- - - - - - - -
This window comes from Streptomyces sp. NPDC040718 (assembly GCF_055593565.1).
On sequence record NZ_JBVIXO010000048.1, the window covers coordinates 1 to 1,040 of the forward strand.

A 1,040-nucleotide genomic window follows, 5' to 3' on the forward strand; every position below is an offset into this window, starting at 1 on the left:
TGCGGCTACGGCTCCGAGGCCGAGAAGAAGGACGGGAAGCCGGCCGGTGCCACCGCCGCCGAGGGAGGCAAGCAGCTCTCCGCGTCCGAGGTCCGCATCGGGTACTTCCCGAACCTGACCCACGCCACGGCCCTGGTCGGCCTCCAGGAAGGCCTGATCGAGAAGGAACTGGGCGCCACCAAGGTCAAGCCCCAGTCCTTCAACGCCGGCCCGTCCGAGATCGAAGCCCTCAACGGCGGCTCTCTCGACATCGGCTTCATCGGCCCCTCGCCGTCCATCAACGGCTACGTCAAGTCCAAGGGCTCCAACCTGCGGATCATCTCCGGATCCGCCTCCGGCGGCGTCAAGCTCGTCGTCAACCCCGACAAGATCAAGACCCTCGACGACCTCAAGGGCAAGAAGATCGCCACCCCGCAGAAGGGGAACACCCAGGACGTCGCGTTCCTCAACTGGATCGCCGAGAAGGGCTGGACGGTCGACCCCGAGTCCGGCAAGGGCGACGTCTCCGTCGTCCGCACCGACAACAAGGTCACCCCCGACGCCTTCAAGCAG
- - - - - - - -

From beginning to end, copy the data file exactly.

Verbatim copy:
This window comes from Streptomyces sp. NPDC040718 (assembly GCF_055593565.1).
On sequence record NZ_JBVIXO010000048.1, the window covers coordinates 1 to 1,040 of the forward strand.

A 1,040-nucleotide genomic window follows, 5' to 3' on the forward strand; every position below is an offset into this window, starting at 1 on the left:
TGCGGCTACGGCTCCGAGGCCGAGAAGAAGGACGGGAAGCCGGCCGGTGCCACCGCCGCCGAGGGAGGCAAGCAGCTCTCCGCGTCCGAGGTCCGCATCGGGTACTTCCCGAACCTGACCCACGCCACGGCCCTGGTCGGCCTCCAGGAAGGCCTGATCGAGAAGGAACTGGGCGCCACCAAGGTCAAGCCCCAGTCCTTCAACGCCGGCCCGTCCGAGATCGAAGCCCTCAACGGCGGCTCTCTCGACATCGGCTTCATCGGCCCCTCGCCGTCCATCAACGGCTACGTCAAGTCCAAGGGCTCCAACCTGCGGATCATCTCCGGATCCGCCTCCGGCGGCGTCAAGCTCGTCGTCAACCCCGACAAGATCAAGACCCTCGACGACCTCAAGGGCAAGAAGATCGCCACCCCGCAGAAGGGGAACACCCAGGACGTCGCGTTCCTCAACTGGATCGCCGAGAAGGGCTGGACGGTCGACCCCGAGTCCGGCAAGGGCGACGTCTCCGTCGTCCGCACCGACAACAAGGTCACCCCCGACGCCTTCAAGCAG